RE: [ISN] Thoughts on The White House Chicago Town Hall Meeting.

From: InfoSec News (isnat_private)
Date: Mon Jun 03 2002 - 03:15:55 PDT

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    Forwarded from: "Lepchenske, Craig L (Raytheon)" <LepchenskeCLat_private>
    Greetings all. I have been reading this newsgroup for a little while
    now. I'd like my first comment made on this list to be on the
    "cyberterrorism" debate. I hope I don't put my foot too far in my
    To me, it seems as if cyberterrorism would require a "give or I'll
    take" type threat in order to be considered "cyberterrorism". The
    examples listed above seem to be a "I'll take and I don't care what
    you do or think" type statement only. There were, to my knowledge, no
    demands for social or political change in order to stop the denial of
    service condition. True, it did cost millions in potential business,
    but there were no threats made. So let's take a look at what might be
    the definition in The American Heritage Dictionary for
    "The unlawful use or threatened use of denial of service attacks or
    loss of data by a person or an organized group against computers with
    the intention of intimidating or coercing societies or governments,
    often for ideological or political reasons."
    Only a few words changed there, and I'm sure there could be other
    unlawful uses or threatened uses, but you get my point. I think many
    people have confused that word "cyberterrorism", and the exact reason
    why there are some outlandish laws in the works with that word stapled
    to them. Some people in congress are confused and wish to call all
    acts of hacking cyberterrorism. That would be similar to calling all
    murders acts of terrorism. I condone neither, but there is a distinct
    difference between plowing a couple of planes into a few buildings and
    killing one or two people. One was done by a group intent on
    destroying the life the United States stands for. The other, perhaps,
    done by an irate or insane person who decided the people he murdered
    were in the way, or better dead, or what ever reason.
    The people who are conducting the suicide bombings are doing it to
    make Israelis afraid of living where they are. The suicide bombers
    want the Israelis out so their families can live there (my simplified
    view of that situation). The people who launched the denial of service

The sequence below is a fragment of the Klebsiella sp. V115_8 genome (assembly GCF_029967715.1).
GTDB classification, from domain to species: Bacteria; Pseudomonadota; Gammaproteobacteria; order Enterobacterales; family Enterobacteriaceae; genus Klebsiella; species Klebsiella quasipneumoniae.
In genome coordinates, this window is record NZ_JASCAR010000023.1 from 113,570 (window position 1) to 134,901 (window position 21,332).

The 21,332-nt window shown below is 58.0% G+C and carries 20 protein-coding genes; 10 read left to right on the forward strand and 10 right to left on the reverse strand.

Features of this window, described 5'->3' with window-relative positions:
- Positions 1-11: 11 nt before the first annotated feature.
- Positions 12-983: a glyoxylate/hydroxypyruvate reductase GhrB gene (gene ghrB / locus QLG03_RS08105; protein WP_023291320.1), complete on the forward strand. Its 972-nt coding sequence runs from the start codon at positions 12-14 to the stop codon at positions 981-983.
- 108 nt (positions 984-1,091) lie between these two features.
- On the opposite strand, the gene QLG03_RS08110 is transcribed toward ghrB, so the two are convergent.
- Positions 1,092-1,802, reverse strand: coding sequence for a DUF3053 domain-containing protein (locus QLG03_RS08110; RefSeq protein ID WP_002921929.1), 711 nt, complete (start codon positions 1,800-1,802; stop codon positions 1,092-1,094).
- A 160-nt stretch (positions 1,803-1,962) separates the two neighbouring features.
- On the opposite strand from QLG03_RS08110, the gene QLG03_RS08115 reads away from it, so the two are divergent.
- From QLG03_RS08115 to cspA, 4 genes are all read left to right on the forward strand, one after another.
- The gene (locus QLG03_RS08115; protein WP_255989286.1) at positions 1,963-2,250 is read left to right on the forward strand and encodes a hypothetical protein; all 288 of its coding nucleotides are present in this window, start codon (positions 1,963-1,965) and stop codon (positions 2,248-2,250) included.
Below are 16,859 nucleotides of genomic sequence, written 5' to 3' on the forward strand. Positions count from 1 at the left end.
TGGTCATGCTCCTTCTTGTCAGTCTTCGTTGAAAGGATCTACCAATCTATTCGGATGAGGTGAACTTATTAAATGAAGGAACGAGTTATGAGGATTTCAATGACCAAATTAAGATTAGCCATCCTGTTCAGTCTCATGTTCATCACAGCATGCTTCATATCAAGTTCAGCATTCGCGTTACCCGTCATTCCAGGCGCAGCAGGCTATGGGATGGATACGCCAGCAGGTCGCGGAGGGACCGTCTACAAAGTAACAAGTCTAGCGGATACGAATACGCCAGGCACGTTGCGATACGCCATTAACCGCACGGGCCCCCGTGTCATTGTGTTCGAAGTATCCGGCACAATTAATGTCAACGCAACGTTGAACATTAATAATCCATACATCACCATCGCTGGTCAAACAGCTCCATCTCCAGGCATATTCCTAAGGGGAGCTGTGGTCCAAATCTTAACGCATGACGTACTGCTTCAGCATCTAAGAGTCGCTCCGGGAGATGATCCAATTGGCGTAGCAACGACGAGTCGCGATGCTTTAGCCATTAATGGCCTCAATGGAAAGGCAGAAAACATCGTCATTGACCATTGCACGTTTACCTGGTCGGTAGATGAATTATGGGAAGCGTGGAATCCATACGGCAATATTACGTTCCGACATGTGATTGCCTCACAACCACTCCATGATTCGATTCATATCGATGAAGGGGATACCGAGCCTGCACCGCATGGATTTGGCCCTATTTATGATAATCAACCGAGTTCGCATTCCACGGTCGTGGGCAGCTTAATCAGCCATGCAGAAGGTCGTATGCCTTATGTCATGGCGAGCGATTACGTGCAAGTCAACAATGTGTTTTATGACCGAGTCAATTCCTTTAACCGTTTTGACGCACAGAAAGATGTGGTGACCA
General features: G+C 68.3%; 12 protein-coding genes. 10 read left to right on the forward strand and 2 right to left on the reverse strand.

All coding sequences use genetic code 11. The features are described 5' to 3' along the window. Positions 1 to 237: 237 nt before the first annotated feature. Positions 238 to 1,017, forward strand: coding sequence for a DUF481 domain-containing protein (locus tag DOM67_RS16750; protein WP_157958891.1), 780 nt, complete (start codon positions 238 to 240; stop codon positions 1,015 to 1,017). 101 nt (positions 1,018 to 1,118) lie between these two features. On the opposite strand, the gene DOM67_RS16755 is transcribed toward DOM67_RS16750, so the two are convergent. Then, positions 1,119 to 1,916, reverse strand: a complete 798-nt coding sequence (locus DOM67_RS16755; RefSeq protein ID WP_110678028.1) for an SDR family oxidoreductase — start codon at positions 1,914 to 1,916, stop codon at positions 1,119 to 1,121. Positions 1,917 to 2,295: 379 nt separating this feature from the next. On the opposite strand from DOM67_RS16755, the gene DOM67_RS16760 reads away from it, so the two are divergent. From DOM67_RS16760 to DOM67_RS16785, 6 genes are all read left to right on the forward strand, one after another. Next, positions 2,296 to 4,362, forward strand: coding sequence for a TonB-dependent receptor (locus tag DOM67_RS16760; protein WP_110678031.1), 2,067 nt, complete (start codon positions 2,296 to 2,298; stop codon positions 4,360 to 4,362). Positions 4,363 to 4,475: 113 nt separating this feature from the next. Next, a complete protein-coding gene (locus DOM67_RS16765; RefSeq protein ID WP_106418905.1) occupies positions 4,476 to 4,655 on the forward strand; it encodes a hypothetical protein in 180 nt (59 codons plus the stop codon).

attack on Ebay are doing it for S n G?
    There is a real threat for cyberterrorism, but first would have to
    come a threat, "If you don't paint a mustache on the statue of
    liberty, we'll launch a denial of service on the NYSE." THAT, is
    As for the ethics question, perhaps parents should take the
    responsibility there. So many inherent parental responsibilities are
    shoved off to the government and to the school systems because parents
    can't or wont follow through with their obligations. Eventually, we'll
    find that we, as parents, will have little or no say in what our
    children learn or do, because we've given most or all of the
    responsibility to the school systems.
    Perhaps this topic has been worn thin, but it seems to me that people
    are still misconstruing that word "cyberterrorism".
    -----Original Message-----
    From: InfoSec News [mailto:isnat_private]
    Sent: Friday, May 31, 2002 5:01 AM
    To: isnat_private
    Subject: [ISN] Thoughts on The White House Chicago Town Hall Meeting.
    >While terrorism is defined by The American Heritage Dictionary as...
    "The unlawful use or threatened use of force or violence by a person
    >or an organized group against people or property with the intention of
    >intimidating or coercing societies or governments, often for
    >ideological or political reasons."
    >But many have pointed out that cyberterrorism is a myth, why would
    >terrorists want to use the Internet to attack the U.S. and its allies
    >when it pushes their goal of terror to walk a homicide bomber into a
    >pizza parlor and have all that carnage covered by the major television
    >networks dinner-time news.
    >You then have to ask the question, what is it if someone is doing a
    >massive distributed denial of service attack on the world's financial
    >markets? Jim McNulty, the president of the Chicago Mercantile Exchange
    >pointed out that last year on the average they were doing over $2.5
    >million in transactions per second. Take an eBay like attack like from
    >February 2000 of between 1-3 hours and we would be talking of a loss
    >of anywhere around $150-500 million dollars on just one institution.  
    >Would that be cyberterrorism? I would think so.
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